District Six: 3,000 ex-residents on land claims waiting list

Five decades after it was declared whites only, Shariefa Davids misses her old neighbourhood

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Photo of Shariefa Davids
Shariefa Davids was 24 when the apartheid state forced her out of District Six. Photo: Ashraf Hendricks

This Saturday, former District Six residents and their descendants will campaign for the area to become a National Heritage site.

District Six was declared a whites-only residential zone on 11 February 1966 under the Group Areas Act. In the years that followed, 60,000 people were evicted from their homes in the neighbourhood.

Shareifa Davids, a member of the Heritage Day campaign, was forced to leave her home at age 24. “I was born and bred in District Six,” she says. “That’s where I gave birth to my two children. That’s where I had to listen to [the government’s] ugly words.”

The bulldozing began in 1968 and continued for twelve years. During this decade of forced removal, the street grid was reconfigured and road names were changed. The district was reclassified as Zonnebloem, and the central commercial road, Hanover Street, became Keizersgracht Street. All businesses run by black people along the road were destroyed.

Davids describes living close to Indian, African, and coloured neighbours as a child. “I went to church with my neighbours because my friends used to go with me to Muslim school,” she says.

When Davids was a year and a half old, her father died and her mother was forced to work longer hours to support the family. “But the elders [of District Six] were there,” she says. “The aunties took care of me.”

The district was a place where “your child was my child. Your safety and security was my responsibility.”

Whites-only college moves onto District Six

Those evicted from District Six were ordered to live in racially segregated townships. Most ex-residents moved to the Cape Flats, adding an hour or more to their daily commute into the city centre. Members of interracial families were relocated separately and had to apply for permits to visit each other’s homes.

Davids and her family were sent to Valhalla Park, where she says there was no electricity or streetlights. “You come home at night, you see this ugly environment. We had to walk home in the dark.”

She later moved to Mitchells Plain to protect her children from gangsterism. In the face of neighbourhood violence, she says, “You don’t know what to run to.”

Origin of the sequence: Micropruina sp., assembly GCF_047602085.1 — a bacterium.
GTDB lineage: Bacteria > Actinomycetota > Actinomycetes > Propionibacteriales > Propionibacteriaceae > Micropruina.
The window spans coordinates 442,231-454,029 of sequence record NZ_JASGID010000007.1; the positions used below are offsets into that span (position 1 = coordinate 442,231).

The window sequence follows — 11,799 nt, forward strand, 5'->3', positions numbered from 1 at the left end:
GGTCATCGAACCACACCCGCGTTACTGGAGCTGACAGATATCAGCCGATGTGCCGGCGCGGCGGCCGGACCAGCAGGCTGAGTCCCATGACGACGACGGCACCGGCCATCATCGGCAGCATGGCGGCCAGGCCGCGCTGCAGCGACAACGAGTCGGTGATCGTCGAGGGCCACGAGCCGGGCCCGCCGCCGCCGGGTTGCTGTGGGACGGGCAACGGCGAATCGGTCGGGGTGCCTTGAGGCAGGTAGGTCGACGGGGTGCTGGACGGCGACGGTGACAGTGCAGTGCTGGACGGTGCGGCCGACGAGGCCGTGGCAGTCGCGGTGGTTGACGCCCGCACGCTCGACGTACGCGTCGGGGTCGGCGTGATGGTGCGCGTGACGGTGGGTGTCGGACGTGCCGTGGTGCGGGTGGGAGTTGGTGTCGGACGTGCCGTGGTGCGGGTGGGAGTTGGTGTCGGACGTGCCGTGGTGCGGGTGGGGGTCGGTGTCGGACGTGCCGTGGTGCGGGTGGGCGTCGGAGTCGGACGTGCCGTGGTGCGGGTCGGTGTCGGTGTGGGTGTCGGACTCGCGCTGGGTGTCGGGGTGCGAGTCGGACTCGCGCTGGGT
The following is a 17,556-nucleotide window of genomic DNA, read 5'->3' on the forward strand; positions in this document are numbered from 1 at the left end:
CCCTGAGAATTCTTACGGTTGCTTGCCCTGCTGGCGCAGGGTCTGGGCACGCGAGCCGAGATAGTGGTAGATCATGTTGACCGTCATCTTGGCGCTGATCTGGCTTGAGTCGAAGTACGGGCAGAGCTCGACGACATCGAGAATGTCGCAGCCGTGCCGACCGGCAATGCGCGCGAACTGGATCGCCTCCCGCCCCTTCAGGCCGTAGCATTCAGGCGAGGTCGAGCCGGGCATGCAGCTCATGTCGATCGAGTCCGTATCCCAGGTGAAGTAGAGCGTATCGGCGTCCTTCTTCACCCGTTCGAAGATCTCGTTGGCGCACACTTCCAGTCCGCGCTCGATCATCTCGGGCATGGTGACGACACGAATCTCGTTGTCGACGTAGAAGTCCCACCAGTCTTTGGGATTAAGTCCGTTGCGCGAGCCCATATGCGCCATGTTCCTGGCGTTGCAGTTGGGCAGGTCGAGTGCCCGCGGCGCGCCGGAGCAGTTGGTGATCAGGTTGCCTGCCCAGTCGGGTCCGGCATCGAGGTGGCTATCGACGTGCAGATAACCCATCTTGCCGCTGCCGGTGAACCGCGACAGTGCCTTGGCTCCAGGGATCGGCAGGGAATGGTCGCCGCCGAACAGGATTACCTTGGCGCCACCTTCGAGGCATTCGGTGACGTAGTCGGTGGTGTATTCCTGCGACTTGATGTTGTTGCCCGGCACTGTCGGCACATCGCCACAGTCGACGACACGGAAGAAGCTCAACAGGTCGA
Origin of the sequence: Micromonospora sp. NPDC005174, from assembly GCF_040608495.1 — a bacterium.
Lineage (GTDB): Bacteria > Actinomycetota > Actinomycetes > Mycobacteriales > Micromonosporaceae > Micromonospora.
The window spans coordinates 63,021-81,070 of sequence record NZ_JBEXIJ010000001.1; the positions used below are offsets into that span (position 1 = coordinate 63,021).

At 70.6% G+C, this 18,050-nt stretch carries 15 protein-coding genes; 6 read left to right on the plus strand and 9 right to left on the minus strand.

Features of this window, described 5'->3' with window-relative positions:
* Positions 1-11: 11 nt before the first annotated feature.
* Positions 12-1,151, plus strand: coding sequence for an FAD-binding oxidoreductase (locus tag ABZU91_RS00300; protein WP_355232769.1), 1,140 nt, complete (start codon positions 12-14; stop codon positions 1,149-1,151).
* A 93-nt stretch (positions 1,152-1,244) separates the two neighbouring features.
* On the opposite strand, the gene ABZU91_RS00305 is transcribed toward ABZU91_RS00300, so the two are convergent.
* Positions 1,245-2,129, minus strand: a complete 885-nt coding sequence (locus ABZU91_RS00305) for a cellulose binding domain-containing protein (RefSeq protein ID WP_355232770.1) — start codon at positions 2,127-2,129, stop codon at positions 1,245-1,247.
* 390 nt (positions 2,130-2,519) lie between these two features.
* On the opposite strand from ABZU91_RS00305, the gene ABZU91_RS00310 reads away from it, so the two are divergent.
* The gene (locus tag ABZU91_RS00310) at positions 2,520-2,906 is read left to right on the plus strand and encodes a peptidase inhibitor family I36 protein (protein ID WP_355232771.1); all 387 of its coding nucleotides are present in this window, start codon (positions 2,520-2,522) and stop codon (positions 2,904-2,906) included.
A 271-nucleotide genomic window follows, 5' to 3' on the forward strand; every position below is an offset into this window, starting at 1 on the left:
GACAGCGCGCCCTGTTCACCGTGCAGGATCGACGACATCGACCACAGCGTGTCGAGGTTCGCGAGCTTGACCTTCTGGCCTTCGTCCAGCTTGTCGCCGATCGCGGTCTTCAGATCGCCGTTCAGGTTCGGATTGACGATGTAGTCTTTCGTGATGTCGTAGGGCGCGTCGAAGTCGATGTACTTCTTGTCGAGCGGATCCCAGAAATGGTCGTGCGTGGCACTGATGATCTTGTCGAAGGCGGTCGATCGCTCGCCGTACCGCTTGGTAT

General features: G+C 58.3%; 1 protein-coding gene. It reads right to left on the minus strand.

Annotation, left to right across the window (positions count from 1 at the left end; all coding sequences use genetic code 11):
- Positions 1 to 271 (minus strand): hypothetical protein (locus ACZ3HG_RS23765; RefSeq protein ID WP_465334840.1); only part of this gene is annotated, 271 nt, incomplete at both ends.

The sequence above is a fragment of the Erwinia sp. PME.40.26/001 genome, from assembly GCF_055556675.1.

In 1979, the City officially permitted the Cape Technikon to build its new campus on the empty land which District Six homes had once occupied. The college would admit white students only.

Former residents formed advocacy groups in reaction. The Anglican community of St. Mark’s Church in District Six rejected the City’s offer to rebuild the church in the Cape Flats, and the minister refused to deconsecrate the property. Cape Technikon was forced to build around the stone church.

District Six Today

Though the area was officially desegregated in 1994, it took another decade for any former residents to move back into District Six. The Land Claims Commission, an organisation dedicated to helping victims of apartheid relocation projects regain their land, was established in the same year.

1,260 land claims in District Six have been validated by the Commission, but most of the land is still occupied by the Cape Technikon, now Cape Peninsula University of Technology (with a mostly black student body). Over 3,000 ex-residents are still on the waiting list.

New apartments are being built in District Six for former residents. Photo: Ashraf Hendricks

Following the end of apartheid, Davids first relocated to Rondebosch East. She disliked it because it was the exact opposite of what District Six once was: “You don’t know your neighbours,” she says. Davids now lives in Bo Kaap with her family. “But still Bo Kaap is not my place. I am not from Bo Kaap.”

In a 2004 ceremony, Nelson Mandela gave house keys to the first two ex-residents of District Six to return home. They moved into one of 24 residences built by the Department of Rural Development and Land Reform for elderly evictees. In 2012, a second wave of 115 homes were built.

Last year, CPUT built its new Sandenburgh Residence on the former Hanover Street. The Department of Rural Development and Land Reform is currently building 108 flats next door for former occupants of the district.

“I want to see that some of my father’s friends are coming back to District Six, where they are from,” says Davids. “Mandela promised it.”

TOPICS:  District Six Government Housing

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